Scepticism on rescue impact

The freeing of a hostage US-Canadian family by Pakistan's army has been hailed by officials as a positive step in mending ties between Washington and Islamabad, but those hoping for a fresh start in their fraught relationship seem likely to be disappointed.

  • Published 15.10.17
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File picture of Caitlan Coleman (left) with her husband Joshua Boyle and their two sons. (Reuters)

Islamabad, Oct. 14 (Reuters): The freeing of a hostage US-Canadian family by Pakistan's army has been hailed by officials as a positive step in mending ties between Washington and Islamabad, but those hoping for a fresh start in their fraught relationship seem likely to be disappointed.

Pakistan and the US have for years been - at best - uneasy allies in the war against the Taliban and other Islamist extremists.

President Donald Trump said the raid that rescued American Caitlan Coleman, her Canadian husband Joshua Boyle and their three young children showed that Pakistan had started to "respect the United States again" in response to his administration's tough-talking tactics.

But the two countries still have conflicting interests -and the Trump administration's vow to apply more diplomatic pressure on Pakistan is unlikely to work, given Islamabad's growing alliance with regional heavyweight China, say analysts.

"This is a small occurrence between Pakistan and the US, and it should not be confused with the big issues that separate Pakistan and the US," said Pakistani security analyst Imtiaz Gul.

On Friday, five years after they were kidnapped in Afghanistan, Coleman and Boyle flew home with the three children born while they were captives of the Haqqani network, a feared Taliban sub-group that Washington particularly accuses Pakistan of failing to do enough to fight.

Some saw the timing as a goodwill gesture ahead of upcoming visits by US secretary of state Rex Tillerson and defence secretary Jim Mattis.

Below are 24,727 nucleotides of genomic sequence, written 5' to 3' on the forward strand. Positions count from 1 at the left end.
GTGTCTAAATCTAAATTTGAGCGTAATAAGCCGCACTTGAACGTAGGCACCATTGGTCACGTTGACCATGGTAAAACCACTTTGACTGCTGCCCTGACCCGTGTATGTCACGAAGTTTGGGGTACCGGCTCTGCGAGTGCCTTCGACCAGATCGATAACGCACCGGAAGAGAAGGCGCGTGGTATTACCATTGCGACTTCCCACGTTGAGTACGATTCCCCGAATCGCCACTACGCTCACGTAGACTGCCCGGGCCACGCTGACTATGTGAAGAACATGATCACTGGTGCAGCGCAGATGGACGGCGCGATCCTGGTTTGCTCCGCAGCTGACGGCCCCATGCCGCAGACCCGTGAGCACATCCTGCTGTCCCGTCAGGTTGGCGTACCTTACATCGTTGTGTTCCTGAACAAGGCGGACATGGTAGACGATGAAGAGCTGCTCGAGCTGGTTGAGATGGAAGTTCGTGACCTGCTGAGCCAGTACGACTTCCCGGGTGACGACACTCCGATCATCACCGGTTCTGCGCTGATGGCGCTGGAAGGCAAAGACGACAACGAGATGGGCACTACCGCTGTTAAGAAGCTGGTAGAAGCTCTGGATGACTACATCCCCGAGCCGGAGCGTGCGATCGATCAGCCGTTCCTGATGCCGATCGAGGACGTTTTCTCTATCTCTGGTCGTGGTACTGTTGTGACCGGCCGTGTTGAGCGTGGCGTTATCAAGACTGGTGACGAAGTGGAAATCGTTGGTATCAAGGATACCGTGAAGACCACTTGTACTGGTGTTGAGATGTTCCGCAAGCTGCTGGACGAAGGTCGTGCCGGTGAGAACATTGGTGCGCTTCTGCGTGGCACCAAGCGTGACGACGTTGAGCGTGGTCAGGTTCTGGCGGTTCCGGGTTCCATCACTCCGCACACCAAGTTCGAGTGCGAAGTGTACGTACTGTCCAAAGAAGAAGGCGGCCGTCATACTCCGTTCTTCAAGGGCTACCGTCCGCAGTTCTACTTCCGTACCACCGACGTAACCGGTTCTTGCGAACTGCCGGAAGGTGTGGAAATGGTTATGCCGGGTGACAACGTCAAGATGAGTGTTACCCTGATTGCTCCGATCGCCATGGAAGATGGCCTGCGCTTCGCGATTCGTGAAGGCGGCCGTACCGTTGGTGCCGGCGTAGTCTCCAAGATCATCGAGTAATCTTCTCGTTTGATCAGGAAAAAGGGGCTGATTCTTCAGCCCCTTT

"I don't think it's a coincidence that this hostage release was announced when you have a parade of top Trump administration officials in Islamabad to deliver strongly worded warnings to Pakistan," said Michael Kugelman, a South Asia specialist at the Woodrow Wilson Center.

He added that no one should take the good news as a definite sign that Pakistan would drastically change its behaviour towards militants such at the Haqqanis.

"Going after hostages is not the same thing as going after the terrorists holding them," he said.

The US has repeatedly accused Pakistan of not doing enough to eliminate militant havens on its territory.

For now, officials on both sides are talking up the cooperation on display in Wednesday's rescue operation, when Pakistani troops acting on a US intelligence tip-off swooped on a vehicle carrying the hostages.

But tensions remain.

Washington argues that the Taliban would not have been able to gain so much ground against Afghan government forces in recent years without safe havens in Pakistan.

Pakistani officials bristle at US claims that Islamabad is not doing enough to tackle Islamist militants, particularly the Haqqanis, saying they have cooperated for years and launched military operations to push out militants from its soil.

The Trump administration's recent talk of a "regional strategy" for Afghanistan that would include a bigger role for India has deeply upset Pakistan's establishment, said Mosharraf Zaidi, an Islamabad-based commentator and former Pakistan foreign ministry adviser.

"It seems like for the US, and President Trump has said so, that India is going to be a big part of the future of Afghanistan, and for Pakistan that's not on the table," Zaidi said.

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